Microsoft's patent FIG. 2 below shows us the device in an open orientation with a region of the flexible display removed to reveal underlying components that are enlarged in FIG. 3A.
Microsoft notes that the hinge assembly can include (1) multiple hinge segments (#306); (2) living hinges (#308); (3) multi-pivot timing chains (# 310).
Microsoft's patent FIG. 7 below shows the hinge assembly in a 90-degree orientation.
In Microsoft's detailed patent FIG. 8A the hinge segments (#306) are rotating relative to their foci (F.sub.1-F.sub.6). More specifically, arcuate tabs (#406) are traveling in adjacent arcuate cavities (#408).
On a global scale, the living hinge 308(1) can maintain the first portion (#102), hinge segments (#306) and second portion (#104). However, on a granular scale, the living hinge is allowing subtle relative movement between adjacent hinge segments.
Last Monday Bill Gates admitted that Microsoft's greatest mistake ever was allowing Android to beat them as the non-Apple Phone Platform. It's a mistake that Microsoft attempted to remedy over the years but never quite got their phone platform established, even after acquiring Nokia. It was a costly endeavor that failed miserably under Steve Ballmer.
Last year Microsoft's VP of Hardware Panos Panay made it clear in an interview with Lauren Goode, a reporter for Wired, that a 'Surface Phone' wasn't on their Roadmap. Lauren Goode didn't buy it. Even in this recent Microsoft patent filing a smartphone is listed as one of the optional devices. Technically speaking, Microsoft could be designing a foldable device or devices that will be able to access the internet and yet not be considered a phone. Adding telephony could simply be an option for users.
Going full circle, it's an established fact that Intel is working on Project Athena that will begin to roll out in Q4 2019 and ramp up. This is all about foldable devices like the 2020 foldable that's getting a lot of buzz from Lenovo. We also covered the possibility that Apple could eventually challenge the Lenovo device with a special edition foldable iPad Pro.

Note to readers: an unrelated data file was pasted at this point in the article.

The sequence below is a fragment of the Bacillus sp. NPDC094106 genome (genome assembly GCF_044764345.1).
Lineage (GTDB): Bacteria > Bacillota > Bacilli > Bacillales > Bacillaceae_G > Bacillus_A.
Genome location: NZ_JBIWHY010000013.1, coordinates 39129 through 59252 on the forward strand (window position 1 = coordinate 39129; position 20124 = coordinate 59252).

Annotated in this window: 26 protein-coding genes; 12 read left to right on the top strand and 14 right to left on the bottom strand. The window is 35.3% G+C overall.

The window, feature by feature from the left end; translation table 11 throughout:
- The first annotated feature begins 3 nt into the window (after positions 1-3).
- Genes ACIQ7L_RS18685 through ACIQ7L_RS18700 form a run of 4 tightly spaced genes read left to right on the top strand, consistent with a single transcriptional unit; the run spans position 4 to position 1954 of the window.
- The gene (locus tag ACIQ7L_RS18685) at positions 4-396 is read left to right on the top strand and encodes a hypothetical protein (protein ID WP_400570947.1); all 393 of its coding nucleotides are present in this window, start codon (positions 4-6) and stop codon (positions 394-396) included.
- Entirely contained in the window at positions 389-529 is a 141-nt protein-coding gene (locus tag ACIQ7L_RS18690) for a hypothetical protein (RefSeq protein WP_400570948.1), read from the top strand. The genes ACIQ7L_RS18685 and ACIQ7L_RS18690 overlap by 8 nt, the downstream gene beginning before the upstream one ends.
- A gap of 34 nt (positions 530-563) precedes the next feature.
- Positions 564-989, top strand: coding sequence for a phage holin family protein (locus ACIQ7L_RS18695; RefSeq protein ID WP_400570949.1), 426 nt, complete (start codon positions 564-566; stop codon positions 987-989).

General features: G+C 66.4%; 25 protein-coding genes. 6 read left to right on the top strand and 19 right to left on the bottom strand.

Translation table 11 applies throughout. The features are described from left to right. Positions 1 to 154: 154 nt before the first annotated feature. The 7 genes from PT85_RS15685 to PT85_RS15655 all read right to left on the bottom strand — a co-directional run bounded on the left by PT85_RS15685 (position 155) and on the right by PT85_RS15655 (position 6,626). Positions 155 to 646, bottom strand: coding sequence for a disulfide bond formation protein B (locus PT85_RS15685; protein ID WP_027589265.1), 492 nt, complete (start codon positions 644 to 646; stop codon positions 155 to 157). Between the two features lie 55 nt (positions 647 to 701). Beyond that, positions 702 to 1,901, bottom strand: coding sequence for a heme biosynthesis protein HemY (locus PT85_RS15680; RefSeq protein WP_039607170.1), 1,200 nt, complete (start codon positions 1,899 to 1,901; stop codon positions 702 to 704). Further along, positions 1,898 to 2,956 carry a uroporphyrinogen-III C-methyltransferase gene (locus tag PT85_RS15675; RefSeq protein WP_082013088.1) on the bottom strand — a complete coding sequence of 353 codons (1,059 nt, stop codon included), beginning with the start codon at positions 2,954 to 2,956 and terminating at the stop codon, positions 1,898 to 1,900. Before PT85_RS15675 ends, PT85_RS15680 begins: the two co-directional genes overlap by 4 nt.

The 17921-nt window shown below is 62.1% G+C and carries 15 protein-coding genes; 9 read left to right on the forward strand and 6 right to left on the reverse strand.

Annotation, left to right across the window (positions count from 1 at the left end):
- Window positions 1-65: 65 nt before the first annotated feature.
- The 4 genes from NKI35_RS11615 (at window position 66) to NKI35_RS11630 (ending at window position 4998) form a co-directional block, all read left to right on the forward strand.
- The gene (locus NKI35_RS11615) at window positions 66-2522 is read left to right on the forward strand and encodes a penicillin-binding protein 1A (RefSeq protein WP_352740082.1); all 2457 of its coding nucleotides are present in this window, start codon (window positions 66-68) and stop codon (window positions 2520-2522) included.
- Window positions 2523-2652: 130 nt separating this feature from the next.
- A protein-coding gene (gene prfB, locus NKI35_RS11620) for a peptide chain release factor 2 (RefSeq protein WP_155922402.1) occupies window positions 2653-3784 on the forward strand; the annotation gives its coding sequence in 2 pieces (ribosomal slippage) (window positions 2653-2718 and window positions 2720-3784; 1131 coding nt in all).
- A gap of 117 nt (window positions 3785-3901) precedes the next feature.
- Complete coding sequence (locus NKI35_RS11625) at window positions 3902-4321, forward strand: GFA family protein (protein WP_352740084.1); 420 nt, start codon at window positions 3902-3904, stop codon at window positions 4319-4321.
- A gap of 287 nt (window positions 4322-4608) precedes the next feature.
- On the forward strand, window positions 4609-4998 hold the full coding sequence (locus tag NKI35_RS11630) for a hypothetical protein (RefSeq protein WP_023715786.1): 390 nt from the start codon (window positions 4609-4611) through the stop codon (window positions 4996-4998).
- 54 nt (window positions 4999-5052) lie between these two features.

It may be here where Microsoft actually makes an attempt to challenge the smartphone platform with a new kind of platform designed for large foldable devices that will need a powerful new OS that could support split screen applications for enterprise multitaskers while supporting the Xbox streaming service and more.
Microsoft and Intel have been working on this project for some time now and it sounds like Dell, HP, Lenovo, Asus and others will be onboard to push these next-gen foldable devices in volume. By quickly establishing a new platform and having traditional Wintel distributors onboard, the biggest mistake in Microsoft's history may be overturned if they can get ahead of Android in this new category.
At the end of the day, while it's only one of a few Microsoft patents on hinges for a foldable device, in the bigger picture it represents Microsoft's dream of having a winning mobile platform that has a chance of challenging iOS and Android.
A lot of Microsoft's patents like this latest one are registered to "Microsoft Technology Licensing.' So the patent-pending hinge could be used by Microsoft and/or licensed to any of Wintel's partners.